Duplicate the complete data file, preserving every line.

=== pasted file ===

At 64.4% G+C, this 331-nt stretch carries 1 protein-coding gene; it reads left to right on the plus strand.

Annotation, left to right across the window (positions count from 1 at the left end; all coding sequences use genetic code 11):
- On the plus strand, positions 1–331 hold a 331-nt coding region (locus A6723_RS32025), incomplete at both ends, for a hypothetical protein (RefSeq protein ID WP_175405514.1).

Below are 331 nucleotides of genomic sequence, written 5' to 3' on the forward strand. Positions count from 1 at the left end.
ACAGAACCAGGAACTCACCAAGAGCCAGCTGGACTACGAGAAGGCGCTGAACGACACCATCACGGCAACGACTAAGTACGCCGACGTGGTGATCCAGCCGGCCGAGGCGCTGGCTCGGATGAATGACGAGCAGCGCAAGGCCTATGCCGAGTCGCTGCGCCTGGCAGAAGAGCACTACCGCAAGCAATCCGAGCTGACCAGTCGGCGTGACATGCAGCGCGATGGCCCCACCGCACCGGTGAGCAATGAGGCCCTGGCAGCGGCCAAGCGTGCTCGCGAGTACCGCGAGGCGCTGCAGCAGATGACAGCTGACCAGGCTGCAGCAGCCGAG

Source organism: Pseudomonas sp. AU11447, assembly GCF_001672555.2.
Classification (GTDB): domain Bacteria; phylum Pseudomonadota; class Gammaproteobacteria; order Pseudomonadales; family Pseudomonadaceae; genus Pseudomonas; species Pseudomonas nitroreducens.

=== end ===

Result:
At 64.4% G+C, this 331-nt stretch carries 1 protein-coding gene; it reads left to right on the plus strand.

Annotation, left to right across the window (positions count from 1 at the left end; all coding sequences use genetic code 11):
- On the plus strand, positions 1–331 hold a 331-nt coding region (locus A6723_RS32025), incomplete at both ends, for a hypothetical protein (RefSeq protein ID WP_175405514.1).

Below are 331 nucleotides of genomic sequence, written 5' to 3' on the forward strand. Positions count from 1 at the left end.
ACAGAACCAGGAACTCACCAAGAGCCAGCTGGACTACGAGAAGGCGCTGAACGACACCATCACGGCAACGACTAAGTACGCCGACGTGGTGATCCAGCCGGCCGAGGCGCTGGCTCGGATGAATGACGAGCAGCGCAAGGCCTATGCCGAGTCGCTGCGCCTGGCAGAAGAGCACTACCGCAAGCAATCCGAGCTGACCAGTCGGCGTGACATGCAGCGCGATGGCCCCACCGCACCGGTGAGCAATGAGGCCCTGGCAGCGGCCAAGCGTGCTCGCGAGTACCGCGAGGCGCTGCAGCAGATGACAGCTGACCAGGCTGCAGCAGCCGAG

Source organism: Pseudomonas sp. AU11447, assembly GCF_001672555.2.
Classification (GTDB): domain Bacteria; phylum Pseudomonadota; class Gammaproteobacteria; order Pseudomonadales; family Pseudomonadaceae; genus Pseudomonas; species Pseudomonas nitroreducens.